We're using IPA to centralize our authentication and I found an option to add a public key for each user. After doing a little research I found this to be an extension to Kerberos 5, RFC4556.

From my understanding of how Kerberos works, it doesn't actually send the password. So I'm wondering: How does public keys add to the security of Kerberos? Is it something I should be using?

As a side note: We have some Mac users in our office, and unfortunately pkinit is missing. I haven't been able to find much about why this is, other than this post on the Apple mailing list saying "we highly recommend against using this for any purpose". Is this because of the security of RFC4556, or the security of how the platform used that protocol?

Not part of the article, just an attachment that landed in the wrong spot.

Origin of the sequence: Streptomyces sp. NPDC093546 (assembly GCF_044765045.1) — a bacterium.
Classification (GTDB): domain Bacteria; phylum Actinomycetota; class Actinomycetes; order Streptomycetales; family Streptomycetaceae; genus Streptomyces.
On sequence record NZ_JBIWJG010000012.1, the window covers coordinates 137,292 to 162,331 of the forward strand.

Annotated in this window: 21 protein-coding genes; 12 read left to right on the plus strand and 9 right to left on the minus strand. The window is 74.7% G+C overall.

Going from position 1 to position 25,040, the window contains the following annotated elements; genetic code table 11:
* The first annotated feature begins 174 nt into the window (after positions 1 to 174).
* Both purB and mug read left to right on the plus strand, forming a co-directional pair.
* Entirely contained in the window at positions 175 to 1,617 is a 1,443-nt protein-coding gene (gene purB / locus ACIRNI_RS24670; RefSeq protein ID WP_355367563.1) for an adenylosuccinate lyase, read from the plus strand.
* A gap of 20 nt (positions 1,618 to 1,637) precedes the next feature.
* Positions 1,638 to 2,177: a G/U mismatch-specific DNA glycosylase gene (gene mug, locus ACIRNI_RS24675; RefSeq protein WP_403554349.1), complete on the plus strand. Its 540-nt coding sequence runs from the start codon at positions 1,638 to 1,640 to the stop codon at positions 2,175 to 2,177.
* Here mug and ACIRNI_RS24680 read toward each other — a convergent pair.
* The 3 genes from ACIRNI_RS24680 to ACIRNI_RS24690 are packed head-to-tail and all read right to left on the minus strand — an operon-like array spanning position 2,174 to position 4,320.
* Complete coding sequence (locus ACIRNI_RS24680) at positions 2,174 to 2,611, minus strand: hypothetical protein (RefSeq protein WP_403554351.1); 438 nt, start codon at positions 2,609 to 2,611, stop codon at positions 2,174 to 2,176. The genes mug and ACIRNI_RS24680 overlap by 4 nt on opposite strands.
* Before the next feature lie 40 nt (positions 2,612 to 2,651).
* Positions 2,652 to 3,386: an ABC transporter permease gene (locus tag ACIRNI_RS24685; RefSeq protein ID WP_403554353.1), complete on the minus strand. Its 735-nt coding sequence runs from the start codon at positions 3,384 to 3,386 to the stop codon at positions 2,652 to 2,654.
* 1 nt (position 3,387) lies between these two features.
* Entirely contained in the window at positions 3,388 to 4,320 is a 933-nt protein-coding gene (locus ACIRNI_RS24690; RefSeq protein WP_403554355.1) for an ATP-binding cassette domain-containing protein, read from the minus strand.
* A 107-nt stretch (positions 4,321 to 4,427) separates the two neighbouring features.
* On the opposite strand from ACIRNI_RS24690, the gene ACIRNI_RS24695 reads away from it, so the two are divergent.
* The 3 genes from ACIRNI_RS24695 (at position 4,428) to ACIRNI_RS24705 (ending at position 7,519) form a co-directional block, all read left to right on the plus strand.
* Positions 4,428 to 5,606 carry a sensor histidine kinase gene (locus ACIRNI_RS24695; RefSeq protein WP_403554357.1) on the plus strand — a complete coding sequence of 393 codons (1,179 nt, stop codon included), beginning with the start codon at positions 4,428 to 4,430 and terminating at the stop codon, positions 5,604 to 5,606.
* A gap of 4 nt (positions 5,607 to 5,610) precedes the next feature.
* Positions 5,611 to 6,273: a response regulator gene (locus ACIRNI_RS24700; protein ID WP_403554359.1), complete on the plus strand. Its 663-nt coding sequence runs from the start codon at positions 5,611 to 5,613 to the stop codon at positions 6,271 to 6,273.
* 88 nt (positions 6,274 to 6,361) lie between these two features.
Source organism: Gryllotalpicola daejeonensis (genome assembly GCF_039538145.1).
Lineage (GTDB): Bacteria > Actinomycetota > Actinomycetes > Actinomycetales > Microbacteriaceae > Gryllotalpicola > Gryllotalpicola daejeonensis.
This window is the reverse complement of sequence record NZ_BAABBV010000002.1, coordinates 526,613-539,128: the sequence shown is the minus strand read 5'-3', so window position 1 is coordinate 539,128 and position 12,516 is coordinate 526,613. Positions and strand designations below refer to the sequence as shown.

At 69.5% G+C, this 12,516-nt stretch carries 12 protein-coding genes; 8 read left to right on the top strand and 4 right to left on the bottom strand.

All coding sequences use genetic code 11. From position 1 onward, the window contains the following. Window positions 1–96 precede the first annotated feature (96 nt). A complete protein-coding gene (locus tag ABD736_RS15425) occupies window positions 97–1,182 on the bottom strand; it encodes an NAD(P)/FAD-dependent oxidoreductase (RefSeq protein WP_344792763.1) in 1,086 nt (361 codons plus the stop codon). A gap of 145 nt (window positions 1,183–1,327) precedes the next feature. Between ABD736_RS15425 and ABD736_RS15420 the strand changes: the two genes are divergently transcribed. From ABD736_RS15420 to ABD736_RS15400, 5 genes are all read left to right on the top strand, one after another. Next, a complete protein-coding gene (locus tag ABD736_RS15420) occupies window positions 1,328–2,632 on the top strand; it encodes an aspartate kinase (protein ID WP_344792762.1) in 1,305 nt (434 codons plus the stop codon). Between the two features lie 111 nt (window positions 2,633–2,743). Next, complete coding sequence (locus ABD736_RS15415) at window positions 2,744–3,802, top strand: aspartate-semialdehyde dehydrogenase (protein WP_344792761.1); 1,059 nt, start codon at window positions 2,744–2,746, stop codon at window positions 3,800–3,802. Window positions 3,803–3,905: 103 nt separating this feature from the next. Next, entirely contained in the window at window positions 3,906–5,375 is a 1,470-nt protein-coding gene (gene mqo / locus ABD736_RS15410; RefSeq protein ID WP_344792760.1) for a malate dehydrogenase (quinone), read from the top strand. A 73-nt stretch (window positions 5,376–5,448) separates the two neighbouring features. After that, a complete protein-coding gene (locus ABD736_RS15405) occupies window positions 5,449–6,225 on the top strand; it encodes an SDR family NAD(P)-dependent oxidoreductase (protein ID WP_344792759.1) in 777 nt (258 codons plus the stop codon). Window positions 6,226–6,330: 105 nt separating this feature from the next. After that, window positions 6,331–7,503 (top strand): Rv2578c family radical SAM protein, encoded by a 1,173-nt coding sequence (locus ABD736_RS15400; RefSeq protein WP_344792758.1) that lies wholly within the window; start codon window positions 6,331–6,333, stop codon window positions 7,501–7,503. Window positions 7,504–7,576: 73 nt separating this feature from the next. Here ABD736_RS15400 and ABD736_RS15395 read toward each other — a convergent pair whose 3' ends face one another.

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    As far as I remember, there was a semi-practical attack on Kerberos crypto, when symmetric encryption is used. Oct 10, 2012 at 7:43

1 Answer 1


From RFC4556 :

In the AS exchange, the KDC reply contains the ticket session key, among other items, that is encrypted using a key (the AS reply key) shared between the client and the KDC. The AS reply key is typically derived from the client's password for human users. Therefore, for human users, the attack resistance strength of the Kerberos protocol is no stronger than the strength of their passwords.

Therefore PKI extension is supposed to improve security of this initial Authentication Service exchange.

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